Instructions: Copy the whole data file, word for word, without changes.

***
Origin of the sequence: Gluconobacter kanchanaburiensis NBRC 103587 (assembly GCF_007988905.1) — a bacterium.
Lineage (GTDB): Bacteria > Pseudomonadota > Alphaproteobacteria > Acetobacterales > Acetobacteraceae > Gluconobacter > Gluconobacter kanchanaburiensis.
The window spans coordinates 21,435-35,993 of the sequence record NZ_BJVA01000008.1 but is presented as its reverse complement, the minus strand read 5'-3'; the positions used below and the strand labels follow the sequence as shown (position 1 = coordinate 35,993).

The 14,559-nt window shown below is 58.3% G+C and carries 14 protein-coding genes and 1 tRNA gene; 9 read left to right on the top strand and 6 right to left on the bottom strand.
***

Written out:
Origin of the sequence: Gluconobacter kanchanaburiensis NBRC 103587 (assembly GCF_007988905.1) — a bacterium.
Lineage (GTDB): Bacteria > Pseudomonadota > Alphaproteobacteria > Acetobacterales > Acetobacteraceae > Gluconobacter > Gluconobacter kanchanaburiensis.
The window spans coordinates 21,435-35,993 of the sequence record NZ_BJVA01000008.1 but is presented as its reverse complement, the minus strand read 5'-3'; the positions used below and the strand labels follow the sequence as shown (position 1 = coordinate 35,993).

The 14,559-nt window shown below is 58.3% G+C and carries 14 protein-coding genes and 1 tRNA gene; 9 read left to right on the top strand and 6 right to left on the bottom strand.